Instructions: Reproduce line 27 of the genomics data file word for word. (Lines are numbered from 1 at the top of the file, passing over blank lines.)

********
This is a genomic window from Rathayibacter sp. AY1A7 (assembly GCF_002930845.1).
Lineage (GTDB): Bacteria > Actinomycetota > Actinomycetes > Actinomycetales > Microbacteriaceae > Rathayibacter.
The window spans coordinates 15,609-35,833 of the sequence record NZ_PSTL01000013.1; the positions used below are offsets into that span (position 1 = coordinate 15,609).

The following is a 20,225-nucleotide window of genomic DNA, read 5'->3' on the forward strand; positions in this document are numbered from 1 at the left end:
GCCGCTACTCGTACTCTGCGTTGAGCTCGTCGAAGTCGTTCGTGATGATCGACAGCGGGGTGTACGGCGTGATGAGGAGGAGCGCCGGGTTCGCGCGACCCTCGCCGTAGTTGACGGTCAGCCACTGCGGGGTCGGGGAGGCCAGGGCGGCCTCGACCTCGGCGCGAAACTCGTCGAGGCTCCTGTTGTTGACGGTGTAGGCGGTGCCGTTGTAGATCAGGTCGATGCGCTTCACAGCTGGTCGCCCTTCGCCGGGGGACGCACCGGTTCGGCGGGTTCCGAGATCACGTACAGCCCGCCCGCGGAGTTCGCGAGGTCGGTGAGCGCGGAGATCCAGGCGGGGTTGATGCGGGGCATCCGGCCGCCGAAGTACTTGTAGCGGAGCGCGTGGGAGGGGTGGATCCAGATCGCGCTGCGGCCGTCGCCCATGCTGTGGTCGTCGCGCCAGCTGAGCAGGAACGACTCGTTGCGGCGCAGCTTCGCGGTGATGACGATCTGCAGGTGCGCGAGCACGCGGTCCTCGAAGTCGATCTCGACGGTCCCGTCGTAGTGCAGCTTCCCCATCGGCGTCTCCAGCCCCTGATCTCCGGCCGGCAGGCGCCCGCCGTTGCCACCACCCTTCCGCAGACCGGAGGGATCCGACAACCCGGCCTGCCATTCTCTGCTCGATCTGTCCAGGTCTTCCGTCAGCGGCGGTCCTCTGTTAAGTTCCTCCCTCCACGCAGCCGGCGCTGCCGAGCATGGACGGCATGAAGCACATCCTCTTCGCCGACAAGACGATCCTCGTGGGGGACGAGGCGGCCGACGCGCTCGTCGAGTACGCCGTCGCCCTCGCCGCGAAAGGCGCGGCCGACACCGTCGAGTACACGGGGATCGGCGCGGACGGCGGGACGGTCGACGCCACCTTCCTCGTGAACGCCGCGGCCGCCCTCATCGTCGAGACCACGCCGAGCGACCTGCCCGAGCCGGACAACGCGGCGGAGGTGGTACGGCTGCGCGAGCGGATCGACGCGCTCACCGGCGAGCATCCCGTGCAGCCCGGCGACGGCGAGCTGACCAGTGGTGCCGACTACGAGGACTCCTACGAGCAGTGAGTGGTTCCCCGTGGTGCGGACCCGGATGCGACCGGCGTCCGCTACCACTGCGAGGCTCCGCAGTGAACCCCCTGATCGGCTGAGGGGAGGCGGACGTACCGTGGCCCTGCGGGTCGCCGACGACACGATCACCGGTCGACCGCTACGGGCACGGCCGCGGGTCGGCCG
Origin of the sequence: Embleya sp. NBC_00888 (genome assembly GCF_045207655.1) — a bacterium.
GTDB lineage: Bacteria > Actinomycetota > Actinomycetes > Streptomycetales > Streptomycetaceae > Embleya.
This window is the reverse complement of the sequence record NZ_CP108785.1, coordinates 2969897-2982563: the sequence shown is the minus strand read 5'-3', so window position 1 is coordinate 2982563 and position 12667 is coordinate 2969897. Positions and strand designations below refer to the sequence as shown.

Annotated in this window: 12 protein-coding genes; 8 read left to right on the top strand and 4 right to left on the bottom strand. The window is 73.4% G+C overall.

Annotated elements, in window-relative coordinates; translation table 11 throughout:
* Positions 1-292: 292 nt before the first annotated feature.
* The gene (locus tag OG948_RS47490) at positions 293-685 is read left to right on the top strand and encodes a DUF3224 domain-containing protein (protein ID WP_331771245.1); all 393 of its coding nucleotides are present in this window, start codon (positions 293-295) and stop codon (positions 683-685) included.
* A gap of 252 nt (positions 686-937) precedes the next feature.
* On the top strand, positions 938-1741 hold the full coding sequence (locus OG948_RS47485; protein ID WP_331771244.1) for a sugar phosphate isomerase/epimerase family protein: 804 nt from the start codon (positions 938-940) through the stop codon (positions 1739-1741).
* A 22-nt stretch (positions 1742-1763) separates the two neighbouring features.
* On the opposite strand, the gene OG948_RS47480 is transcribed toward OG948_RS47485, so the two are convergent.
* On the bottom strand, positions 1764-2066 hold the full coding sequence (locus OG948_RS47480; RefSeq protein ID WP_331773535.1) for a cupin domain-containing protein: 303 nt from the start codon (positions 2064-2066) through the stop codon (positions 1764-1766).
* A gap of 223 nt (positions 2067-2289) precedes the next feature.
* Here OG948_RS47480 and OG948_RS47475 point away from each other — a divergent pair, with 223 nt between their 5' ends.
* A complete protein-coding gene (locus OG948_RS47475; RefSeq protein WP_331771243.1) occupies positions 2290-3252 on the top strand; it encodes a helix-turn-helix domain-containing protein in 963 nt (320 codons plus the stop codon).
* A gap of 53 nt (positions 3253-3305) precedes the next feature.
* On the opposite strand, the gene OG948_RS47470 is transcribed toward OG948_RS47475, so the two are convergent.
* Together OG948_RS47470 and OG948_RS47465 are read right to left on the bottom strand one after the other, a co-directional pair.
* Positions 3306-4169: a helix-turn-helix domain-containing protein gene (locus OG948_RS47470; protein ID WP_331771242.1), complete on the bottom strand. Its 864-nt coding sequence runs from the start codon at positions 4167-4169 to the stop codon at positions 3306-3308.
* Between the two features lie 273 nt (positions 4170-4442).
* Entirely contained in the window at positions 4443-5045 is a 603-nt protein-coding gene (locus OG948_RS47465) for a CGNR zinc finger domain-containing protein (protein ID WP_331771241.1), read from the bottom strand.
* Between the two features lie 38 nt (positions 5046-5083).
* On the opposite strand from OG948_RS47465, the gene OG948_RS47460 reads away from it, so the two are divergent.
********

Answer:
* Between the two features lie 38 nt (positions 5046-5083).